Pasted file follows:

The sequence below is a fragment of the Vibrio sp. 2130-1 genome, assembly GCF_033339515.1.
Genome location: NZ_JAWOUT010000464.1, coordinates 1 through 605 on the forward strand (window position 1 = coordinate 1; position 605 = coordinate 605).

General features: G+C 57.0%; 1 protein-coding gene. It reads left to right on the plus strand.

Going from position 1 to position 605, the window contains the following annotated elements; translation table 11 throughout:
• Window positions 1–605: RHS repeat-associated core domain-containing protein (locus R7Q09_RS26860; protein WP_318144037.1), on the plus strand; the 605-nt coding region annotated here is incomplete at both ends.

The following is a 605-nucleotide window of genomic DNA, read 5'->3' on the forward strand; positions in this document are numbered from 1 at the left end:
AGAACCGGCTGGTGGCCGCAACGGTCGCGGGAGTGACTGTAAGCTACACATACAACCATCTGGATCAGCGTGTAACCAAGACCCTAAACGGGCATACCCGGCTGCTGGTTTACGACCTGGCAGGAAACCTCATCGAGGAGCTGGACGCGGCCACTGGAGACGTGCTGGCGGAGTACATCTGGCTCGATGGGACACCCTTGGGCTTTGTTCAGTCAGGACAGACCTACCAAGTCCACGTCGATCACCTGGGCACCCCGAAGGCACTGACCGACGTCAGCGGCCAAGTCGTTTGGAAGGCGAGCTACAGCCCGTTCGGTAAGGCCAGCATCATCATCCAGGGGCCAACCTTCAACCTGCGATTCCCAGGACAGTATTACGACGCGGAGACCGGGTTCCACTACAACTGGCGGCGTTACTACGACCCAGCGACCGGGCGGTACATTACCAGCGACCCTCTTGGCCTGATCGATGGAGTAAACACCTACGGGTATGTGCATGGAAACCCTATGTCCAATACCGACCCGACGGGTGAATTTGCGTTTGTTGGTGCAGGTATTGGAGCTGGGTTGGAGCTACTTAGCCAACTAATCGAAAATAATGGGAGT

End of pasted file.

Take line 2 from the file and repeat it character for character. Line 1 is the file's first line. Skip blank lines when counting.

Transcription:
Genome location: NZ_JAWOUT010000464.1, coordinates 1 through 605 on the forward strand (window position 1 = coordinate 1; position 605 = coordinate 605).